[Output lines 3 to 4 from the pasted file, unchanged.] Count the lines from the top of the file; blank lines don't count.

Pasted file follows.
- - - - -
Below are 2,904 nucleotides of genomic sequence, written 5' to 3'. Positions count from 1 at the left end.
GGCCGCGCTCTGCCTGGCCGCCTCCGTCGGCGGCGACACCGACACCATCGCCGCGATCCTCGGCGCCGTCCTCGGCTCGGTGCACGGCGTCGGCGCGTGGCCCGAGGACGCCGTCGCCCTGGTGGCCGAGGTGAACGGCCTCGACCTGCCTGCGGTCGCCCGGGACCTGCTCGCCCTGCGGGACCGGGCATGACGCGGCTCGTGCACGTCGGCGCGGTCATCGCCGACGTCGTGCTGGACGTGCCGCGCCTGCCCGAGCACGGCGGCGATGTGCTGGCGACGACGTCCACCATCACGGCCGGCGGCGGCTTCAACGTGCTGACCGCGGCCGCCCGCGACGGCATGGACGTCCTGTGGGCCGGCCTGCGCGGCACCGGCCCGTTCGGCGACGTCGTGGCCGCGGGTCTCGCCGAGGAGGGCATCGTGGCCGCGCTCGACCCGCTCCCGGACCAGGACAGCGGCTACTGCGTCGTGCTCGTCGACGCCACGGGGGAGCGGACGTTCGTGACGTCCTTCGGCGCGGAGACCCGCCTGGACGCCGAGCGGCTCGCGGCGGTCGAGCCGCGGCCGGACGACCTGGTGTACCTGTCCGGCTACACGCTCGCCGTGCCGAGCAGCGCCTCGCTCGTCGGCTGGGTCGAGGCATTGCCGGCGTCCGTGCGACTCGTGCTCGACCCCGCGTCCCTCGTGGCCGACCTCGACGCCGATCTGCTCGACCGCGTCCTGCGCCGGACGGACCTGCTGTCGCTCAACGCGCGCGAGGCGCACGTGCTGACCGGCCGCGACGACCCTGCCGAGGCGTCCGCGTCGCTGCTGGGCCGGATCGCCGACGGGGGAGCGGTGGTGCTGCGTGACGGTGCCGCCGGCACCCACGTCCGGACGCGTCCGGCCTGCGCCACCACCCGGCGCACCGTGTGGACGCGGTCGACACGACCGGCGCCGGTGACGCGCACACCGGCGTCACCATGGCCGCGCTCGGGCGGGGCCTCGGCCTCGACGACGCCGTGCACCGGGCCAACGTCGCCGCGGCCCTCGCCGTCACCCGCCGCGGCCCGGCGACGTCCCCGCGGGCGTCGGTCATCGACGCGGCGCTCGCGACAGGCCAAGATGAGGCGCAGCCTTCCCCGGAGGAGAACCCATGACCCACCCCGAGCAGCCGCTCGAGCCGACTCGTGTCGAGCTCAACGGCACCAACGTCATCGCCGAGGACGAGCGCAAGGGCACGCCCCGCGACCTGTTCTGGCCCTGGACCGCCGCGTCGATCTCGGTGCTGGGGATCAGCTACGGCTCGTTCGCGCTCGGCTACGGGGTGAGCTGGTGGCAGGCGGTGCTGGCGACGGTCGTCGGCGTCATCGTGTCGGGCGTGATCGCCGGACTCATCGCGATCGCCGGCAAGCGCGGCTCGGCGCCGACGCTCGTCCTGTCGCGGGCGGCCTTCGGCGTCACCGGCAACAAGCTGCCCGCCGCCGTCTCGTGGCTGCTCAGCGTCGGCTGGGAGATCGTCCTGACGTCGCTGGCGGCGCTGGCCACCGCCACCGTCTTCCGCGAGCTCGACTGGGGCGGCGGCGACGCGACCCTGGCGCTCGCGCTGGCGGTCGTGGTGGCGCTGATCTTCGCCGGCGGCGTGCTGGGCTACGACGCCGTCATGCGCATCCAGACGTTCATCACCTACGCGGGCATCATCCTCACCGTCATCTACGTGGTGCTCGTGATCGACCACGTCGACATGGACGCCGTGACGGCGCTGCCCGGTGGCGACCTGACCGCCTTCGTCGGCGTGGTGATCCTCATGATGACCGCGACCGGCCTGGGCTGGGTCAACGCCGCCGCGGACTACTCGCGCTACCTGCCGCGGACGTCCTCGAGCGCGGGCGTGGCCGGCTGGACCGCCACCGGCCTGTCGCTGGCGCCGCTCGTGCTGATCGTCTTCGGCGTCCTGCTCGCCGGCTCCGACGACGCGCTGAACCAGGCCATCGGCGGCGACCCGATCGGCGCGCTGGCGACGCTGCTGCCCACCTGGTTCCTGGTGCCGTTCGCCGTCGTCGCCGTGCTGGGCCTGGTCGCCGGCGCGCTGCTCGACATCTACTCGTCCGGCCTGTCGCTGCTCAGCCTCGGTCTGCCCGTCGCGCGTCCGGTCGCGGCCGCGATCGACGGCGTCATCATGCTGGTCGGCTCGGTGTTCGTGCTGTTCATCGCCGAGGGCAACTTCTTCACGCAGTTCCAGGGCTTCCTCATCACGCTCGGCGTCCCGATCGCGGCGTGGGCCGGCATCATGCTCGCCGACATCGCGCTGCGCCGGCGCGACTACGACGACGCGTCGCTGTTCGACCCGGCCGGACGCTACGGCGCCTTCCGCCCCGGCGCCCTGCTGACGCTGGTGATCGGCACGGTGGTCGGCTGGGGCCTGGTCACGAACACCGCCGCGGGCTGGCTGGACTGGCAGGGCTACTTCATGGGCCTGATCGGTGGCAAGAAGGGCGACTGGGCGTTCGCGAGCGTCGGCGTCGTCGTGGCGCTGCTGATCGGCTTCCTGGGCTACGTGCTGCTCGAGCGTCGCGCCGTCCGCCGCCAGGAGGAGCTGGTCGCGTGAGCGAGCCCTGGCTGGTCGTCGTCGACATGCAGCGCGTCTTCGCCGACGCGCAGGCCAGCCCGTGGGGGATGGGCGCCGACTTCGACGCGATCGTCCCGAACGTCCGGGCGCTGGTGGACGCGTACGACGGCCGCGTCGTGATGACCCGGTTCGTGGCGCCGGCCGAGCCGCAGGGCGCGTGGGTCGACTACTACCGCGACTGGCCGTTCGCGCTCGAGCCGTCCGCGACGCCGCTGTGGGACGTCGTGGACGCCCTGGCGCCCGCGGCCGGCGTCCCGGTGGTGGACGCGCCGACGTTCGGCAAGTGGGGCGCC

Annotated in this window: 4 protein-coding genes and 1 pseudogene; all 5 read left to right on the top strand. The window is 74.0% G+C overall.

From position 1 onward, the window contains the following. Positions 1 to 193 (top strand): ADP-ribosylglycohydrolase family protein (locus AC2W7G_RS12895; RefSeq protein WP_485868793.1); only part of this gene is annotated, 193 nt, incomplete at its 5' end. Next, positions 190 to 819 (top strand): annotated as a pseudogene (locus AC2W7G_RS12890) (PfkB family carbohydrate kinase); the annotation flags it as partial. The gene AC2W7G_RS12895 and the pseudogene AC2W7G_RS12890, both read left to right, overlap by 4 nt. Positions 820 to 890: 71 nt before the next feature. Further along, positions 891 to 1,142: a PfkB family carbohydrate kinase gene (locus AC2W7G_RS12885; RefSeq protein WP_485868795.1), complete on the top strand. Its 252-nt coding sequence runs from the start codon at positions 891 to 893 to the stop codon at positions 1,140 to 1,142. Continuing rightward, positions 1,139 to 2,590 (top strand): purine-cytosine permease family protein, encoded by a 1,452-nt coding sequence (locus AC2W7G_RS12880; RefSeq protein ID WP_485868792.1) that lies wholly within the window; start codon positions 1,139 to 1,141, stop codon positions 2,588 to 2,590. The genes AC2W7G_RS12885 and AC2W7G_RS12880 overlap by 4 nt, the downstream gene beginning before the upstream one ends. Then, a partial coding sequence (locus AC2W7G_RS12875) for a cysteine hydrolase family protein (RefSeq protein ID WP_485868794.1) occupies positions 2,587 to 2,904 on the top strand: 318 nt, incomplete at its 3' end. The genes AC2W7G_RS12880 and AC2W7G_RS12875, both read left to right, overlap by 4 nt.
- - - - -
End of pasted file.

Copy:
Annotated in this window: 4 protein-coding genes and 1 pseudogene; all 5 read left to right on the top strand. The window is 74.0% G+C overall.

From position 1 onward, the window contains the following. Positions 1 to 193 (top strand): ADP-ribosylglycohydrolase family protein (locus AC2W7G_RS12895; RefSeq protein WP_485868793.1); only part of this gene is annotated, 193 nt, incomplete at its 5' end. Next, positions 190 to 819 (top strand): annotated as a pseudogene (locus AC2W7G_RS12890) (PfkB family carbohydrate kinase); the annotation flags it as partial. The gene AC2W7G_RS12895 and the pseudogene AC2W7G_RS12890, both read left to right, overlap by 4 nt. Positions 820 to 890: 71 nt before the next feature. Further along, positions 891 to 1,142: a PfkB family carbohydrate kinase gene (locus AC2W7G_RS12885; RefSeq protein WP_485868795.1), complete on the top strand. Its 252-nt coding sequence runs from the start codon at positions 891 to 893 to the stop codon at positions 1,140 to 1,142. Continuing rightward, positions 1,139 to 2,590 (top strand): purine-cytosine permease family protein, encoded by a 1,452-nt coding sequence (locus AC2W7G_RS12880; RefSeq protein ID WP_485868792.1) that lies wholly within the window; start codon positions 1,139 to 1,141, stop codon positions 2,588 to 2,590. The genes AC2W7G_RS12885 and AC2W7G_RS12880 overlap by 4 nt, the downstream gene beginning before the upstream one ends. Then, a partial coding sequence (locus AC2W7G_RS12875) for a cysteine hydrolase family protein (RefSeq protein ID WP_485868794.1) occupies positions 2,587 to 2,904 on the top strand: 318 nt, incomplete at its 3' end. The genes AC2W7G_RS12880 and AC2W7G_RS12875, both read left to right, overlap by 4 nt.